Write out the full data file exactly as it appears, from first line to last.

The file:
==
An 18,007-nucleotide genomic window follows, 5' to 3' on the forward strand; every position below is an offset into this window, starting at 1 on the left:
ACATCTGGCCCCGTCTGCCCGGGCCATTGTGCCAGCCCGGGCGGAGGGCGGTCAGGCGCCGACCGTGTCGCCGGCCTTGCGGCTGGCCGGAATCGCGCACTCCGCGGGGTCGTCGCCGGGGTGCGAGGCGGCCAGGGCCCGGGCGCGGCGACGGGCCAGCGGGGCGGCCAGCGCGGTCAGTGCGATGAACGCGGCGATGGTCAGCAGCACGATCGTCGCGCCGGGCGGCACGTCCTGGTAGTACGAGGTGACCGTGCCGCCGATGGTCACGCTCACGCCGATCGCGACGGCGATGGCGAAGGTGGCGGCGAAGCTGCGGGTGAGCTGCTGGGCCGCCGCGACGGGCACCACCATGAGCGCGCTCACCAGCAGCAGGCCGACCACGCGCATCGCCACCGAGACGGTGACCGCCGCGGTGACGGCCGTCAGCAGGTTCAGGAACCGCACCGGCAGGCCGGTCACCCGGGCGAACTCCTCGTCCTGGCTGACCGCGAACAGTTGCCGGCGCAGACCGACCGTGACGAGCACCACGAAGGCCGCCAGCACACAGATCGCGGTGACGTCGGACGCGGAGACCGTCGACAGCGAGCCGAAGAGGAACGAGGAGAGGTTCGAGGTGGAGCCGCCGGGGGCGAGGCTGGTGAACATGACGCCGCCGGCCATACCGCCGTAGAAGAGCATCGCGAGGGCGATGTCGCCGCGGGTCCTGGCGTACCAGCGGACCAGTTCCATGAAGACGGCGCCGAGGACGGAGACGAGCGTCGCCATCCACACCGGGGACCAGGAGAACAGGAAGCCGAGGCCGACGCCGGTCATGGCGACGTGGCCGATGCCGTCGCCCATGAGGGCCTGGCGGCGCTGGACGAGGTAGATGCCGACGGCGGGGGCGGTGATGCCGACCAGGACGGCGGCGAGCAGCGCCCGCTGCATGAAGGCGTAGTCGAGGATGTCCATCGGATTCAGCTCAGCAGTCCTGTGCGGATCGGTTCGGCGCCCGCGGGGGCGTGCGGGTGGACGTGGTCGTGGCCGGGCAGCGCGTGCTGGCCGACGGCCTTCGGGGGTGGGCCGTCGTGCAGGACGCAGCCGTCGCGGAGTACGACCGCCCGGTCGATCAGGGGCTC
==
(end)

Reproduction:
An 18,007-nucleotide genomic window follows, 5' to 3' on the forward strand; every position below is an offset into this window, starting at 1 on the left:
ACATCTGGCCCCGTCTGCCCGGGCCATTGTGCCAGCCCGGGCGGAGGGCGGTCAGGCGCCGACCGTGTCGCCGGCCTTGCGGCTGGCCGGAATCGCGCACTCCGCGGGGTCGTCGCCGGGGTGCGAGGCGGCCAGGGCCCGGGCGCGGCGACGGGCCAGCGGGGCGGCCAGCGCGGTCAGTGCGATGAACGCGGCGATGGTCAGCAGCACGATCGTCGCGCCGGGCGGCACGTCCTGGTAGTACGAGGTGACCGTGCCGCCGATGGTCACGCTCACGCCGATCGCGACGGCGATGGCGAAGGTGGCGGCGAAGCTGCGGGTGAGCTGCTGGGCCGCCGCGACGGGCACCACCATGAGCGCGCTCACCAGCAGCAGGCCGACCACGCGCATCGCCACCGAGACGGTGACCGCCGCGGTGACGGCCGTCAGCAGGTTCAGGAACCGCACCGGCAGGCCGGTCACCCGGGCGAACTCCTCGTCCTGGCTGACCGCGAACAGTTGCCGGCGCAGACCGACCGTGACGAGCACCACGAAGGCCGCCAGCACACAGATCGCGGTGACGTCGGACGCGGAGACCGTCGACAGCGAGCCGAAGAGGAACGAGGAGAGGTTCGAGGTGGAGCCGCCGGGGGCGAGGCTGGTGAACATGACGCCGCCGGCCATACCGCCGTAGAAGAGCATCGCGAGGGCGATGTCGCCGCGGGTCCTGGCGTACCAGCGGACCAGTTCCATGAAGACGGCGCCGAGGACGGAGACGAGCGTCGCCATCCACACCGGGGACCAGGAGAACAGGAAGCCGAGGCCGACGCCGGTCATGGCGACGTGGCCGATGCCGTCGCCCATGAGGGCCTGGCGGCGCTGGACGAGGTAGATGCCGACGGCGGGGGCGGTGATGCCGACCAGGACGGCGGCGAGCAGCGCCCGCTGCATGAAGGCGTAGTCGAGGATGTCCATCGGATTCAGCTCAGCAGTCCTGTGCGGATCGGTTCGGCGCCCGCGGGGGCGTGCGGGTGGACGTGGTCGTGGCCGGGCAGCGCGTGCTGGCCGACGGCCTTCGGGGGTGGGCCGTCGTGCAGGACGCAGCCGTCGCGGAGTACGACCGCCCGGTCGATCAGGGGCTC